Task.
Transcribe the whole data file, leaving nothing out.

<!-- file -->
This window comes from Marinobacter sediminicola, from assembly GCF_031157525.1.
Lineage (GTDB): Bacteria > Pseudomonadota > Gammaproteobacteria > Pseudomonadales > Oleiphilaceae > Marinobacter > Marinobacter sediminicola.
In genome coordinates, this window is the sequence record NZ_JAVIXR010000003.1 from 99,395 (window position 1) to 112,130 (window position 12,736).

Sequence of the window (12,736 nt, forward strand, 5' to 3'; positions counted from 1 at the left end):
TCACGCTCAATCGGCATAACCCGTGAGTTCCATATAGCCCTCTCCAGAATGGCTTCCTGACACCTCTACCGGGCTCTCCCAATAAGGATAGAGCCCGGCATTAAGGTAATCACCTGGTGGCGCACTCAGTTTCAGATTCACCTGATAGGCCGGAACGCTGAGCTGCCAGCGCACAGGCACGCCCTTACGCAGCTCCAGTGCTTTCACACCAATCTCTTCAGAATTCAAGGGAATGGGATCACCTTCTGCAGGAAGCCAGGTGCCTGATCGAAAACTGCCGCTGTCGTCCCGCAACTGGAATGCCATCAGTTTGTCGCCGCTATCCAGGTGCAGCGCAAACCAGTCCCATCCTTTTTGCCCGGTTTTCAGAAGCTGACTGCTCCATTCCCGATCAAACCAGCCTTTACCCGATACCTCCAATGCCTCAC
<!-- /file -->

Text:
This window comes from Marinobacter sediminicola, from assembly GCF_031157525.1.
Lineage (GTDB): Bacteria > Pseudomonadota > Gammaproteobacteria > Pseudomonadales > Oleiphilaceae > Marinobacter > Marinobacter sediminicola.
In genome coordinates, this window is the sequence record NZ_JAVIXR010000003.1 from 99,395 (window position 1) to 112,130 (window position 12,736).

Sequence of the window (12,736 nt, forward strand, 5' to 3'; positions counted from 1 at the left end):
TCACGCTCAATCGGCATAACCCGTGAGTTCCATATAGCCCTCTCCAGAATGGCTTCCTGACACCTCTACCGGGCTCTCCCAATAAGGATAGAGCCCGGCATTAAGGTAATCACCTGGTGGCGCACTCAGTTTCAGATTCACCTGATAGGCCGGAACGCTGAGCTGCCAGCGCACAGGCACGCCCTTACGCAGCTCCAGTGCTTTCACACCAATCTCTTCAGAATTCAAGGGAATGGGATCACCTTCTGCAGGAAGCCAGGTGCCTGATCGAAAACTGCCGCTGTCGTCCCGCAACTGGAATGCCATCAGTTTGTCGCCGCTATCCAGGTGCAGCGCAAACCAGTCCCATCCTTTTTGCCCGGTTTTCAGAAGCTGACTGCTCCATTCCCGATCAAACCAGCCTTTACCCGATACCTCCAATGCCTCAC